Employees do not always fully understand their performance plans. Some targets are too broad and, therefore, don’t indicate the individual behaviours and actions required of a specific role; some are too narrow and don’t connect to the big picture.
The major tools to address this problem are disaggregation or translation – either breaking the end results into smaller units, more closely influenced by individual behaviour, or moving down from the end results into the intermediate steps and actions that contribute to them. Pay based on results is not an argument for the uncritical reward of reckless behaviour in pursuit of targets, regardless of ethics and caution.
We can see the consequences of this in the meltdown of the banking sector. Organisations must reward the way things are done as well as the results achieved; they should account for the risks inherent in someone’s approach, not just whether it worked this time. Failure to do so favours luck over judgement.
All this means that human resources departments and managers should be kept up to date and linked in with the strategy. This includes benefits, progression, promotion, performance management, training and development.
The third way a leader can ensure their goals are achieved depends on how they communicate the vision and how they ‘live’ it. This is where leadership fits in. It gives soul and meaning to the other drivers.
Senior leaders rightly spend a lot of time facing outwards, negotiating the promises that secure resources. If this means they become isolated from their managers then there is real danger. The first and most important step is to reveal the decision-making processes, the dilemmas and concerns, the choices and rationales behind the headlines. This creates legitimacy among staff.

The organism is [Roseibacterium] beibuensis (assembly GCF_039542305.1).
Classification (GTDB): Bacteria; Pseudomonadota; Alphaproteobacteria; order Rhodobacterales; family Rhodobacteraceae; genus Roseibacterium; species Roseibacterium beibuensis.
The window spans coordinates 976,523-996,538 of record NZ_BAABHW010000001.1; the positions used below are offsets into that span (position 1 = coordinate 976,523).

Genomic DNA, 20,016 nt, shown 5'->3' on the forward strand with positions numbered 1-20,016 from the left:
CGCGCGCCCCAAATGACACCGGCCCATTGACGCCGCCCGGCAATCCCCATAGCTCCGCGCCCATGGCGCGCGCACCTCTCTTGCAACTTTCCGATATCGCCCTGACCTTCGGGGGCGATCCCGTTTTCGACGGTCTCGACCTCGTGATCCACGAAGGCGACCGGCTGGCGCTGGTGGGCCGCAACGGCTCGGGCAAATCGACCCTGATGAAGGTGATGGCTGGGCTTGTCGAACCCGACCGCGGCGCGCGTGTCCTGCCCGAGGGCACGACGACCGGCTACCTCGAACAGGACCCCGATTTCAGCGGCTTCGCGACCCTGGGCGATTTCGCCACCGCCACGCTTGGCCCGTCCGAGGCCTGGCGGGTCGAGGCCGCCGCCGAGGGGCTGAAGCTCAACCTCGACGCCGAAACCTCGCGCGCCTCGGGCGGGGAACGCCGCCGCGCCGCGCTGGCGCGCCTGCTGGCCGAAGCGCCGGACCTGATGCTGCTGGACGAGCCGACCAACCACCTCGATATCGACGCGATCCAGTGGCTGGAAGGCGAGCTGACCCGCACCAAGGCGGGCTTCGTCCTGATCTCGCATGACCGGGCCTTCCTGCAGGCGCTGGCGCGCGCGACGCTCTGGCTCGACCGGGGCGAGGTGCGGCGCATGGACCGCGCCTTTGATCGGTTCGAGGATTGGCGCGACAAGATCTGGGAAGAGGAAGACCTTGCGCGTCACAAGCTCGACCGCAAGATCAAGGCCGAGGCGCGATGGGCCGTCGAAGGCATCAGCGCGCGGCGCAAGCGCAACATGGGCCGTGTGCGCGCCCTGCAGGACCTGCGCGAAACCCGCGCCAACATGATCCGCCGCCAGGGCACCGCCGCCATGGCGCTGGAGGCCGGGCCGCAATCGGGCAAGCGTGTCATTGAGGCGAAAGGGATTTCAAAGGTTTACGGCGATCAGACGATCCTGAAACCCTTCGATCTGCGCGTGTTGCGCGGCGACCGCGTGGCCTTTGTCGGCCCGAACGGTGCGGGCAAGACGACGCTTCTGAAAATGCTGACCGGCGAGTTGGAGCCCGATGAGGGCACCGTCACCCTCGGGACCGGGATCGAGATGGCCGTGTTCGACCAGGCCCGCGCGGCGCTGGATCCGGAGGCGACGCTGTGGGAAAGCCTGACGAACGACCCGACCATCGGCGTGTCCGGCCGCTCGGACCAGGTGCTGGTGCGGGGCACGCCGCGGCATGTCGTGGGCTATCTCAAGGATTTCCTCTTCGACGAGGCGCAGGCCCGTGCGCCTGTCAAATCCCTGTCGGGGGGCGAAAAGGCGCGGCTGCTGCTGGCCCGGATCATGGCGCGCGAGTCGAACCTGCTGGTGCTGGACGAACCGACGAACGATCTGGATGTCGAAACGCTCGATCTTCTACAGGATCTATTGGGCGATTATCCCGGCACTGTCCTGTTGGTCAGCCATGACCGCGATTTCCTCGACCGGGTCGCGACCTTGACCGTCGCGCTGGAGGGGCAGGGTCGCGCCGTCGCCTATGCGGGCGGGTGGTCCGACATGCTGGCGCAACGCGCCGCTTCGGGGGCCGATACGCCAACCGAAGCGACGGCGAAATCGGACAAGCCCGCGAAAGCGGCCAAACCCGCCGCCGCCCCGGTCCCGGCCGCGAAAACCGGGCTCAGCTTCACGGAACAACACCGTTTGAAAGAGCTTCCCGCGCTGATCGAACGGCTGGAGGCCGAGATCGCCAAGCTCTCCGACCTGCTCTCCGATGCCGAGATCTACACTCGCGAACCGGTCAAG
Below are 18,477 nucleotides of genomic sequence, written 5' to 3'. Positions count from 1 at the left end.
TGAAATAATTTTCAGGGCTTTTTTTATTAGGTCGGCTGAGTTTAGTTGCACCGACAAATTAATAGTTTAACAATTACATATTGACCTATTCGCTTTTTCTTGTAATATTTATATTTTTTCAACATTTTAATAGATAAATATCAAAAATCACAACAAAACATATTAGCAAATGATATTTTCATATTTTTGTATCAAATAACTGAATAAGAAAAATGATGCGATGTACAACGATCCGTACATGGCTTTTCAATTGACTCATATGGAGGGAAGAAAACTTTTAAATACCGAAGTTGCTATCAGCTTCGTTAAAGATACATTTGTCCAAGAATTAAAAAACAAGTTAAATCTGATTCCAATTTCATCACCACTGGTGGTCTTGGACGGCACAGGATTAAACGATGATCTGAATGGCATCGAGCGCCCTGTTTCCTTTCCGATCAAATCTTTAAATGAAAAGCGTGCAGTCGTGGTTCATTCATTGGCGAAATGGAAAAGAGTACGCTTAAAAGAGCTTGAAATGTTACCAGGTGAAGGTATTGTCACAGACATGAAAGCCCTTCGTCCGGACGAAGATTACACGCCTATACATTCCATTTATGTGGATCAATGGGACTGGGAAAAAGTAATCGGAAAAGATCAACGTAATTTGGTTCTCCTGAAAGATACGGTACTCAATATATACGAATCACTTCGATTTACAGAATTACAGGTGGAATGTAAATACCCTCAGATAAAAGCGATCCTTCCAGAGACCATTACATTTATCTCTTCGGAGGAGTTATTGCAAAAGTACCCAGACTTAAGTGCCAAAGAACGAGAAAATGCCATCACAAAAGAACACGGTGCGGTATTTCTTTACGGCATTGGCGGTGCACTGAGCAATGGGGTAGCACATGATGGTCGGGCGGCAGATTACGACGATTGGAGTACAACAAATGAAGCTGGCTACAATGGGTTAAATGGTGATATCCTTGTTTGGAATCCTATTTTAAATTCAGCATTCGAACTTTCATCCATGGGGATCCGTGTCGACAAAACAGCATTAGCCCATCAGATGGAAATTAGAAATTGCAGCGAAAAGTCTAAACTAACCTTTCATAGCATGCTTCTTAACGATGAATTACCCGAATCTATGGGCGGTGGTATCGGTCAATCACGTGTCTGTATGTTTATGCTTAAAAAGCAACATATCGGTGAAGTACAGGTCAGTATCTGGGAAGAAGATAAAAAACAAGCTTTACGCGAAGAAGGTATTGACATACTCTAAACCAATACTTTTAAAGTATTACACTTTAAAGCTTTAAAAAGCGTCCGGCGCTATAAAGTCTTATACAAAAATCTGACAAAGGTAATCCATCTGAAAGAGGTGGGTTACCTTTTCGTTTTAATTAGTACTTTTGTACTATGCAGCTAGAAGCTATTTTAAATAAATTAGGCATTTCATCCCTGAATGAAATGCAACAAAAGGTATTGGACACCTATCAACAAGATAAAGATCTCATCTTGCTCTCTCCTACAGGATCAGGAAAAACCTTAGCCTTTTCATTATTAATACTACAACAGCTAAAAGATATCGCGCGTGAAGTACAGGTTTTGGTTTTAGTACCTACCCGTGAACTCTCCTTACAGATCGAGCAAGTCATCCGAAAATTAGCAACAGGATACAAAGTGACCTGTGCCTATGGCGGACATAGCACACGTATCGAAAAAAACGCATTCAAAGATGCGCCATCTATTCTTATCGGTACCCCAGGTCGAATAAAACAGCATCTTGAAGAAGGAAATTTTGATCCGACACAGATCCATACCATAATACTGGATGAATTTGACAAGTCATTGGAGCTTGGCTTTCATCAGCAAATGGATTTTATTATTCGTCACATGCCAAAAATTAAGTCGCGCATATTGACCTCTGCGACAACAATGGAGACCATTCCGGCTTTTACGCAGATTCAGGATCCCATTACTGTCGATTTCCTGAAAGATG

It is important to be clear about sacrifices. Strategy is as much about what is not done as about what is done. Too often these are fudged in communication as they carry pain for those whose aspirations won’t be met. Yet failure to do so is a major source of ambiguity and conflict.
Consistent repetition is important. Many leaders underestimate the need to hammer messages home – well beyond the point they assume is reasonable. Messages get lost in translation as they cascade down the organisation or become overwhelmed by routine distractions. Senior leaders must also personally check that the message has arrived, uncorrupted, at the front line. Not everyone gets excited about operational or financial targets.
To get the full commitment of managers, leaders need to get beneath the headline metrics as goals, efficiency targets, inspection ratings and Key Performance Indicators rarely differ between organisations.
Rather, they should consider: what is our challenge? What is our contribution to society? What are the principles and distinctive ways in which we will rise to the challenge and make the contribution?
It is when these three elements are mixed together that organisations will come together to provide for their communities in a way that benefits all.
Jody Goldsworthy is a local government expert at management consultancy Hay Group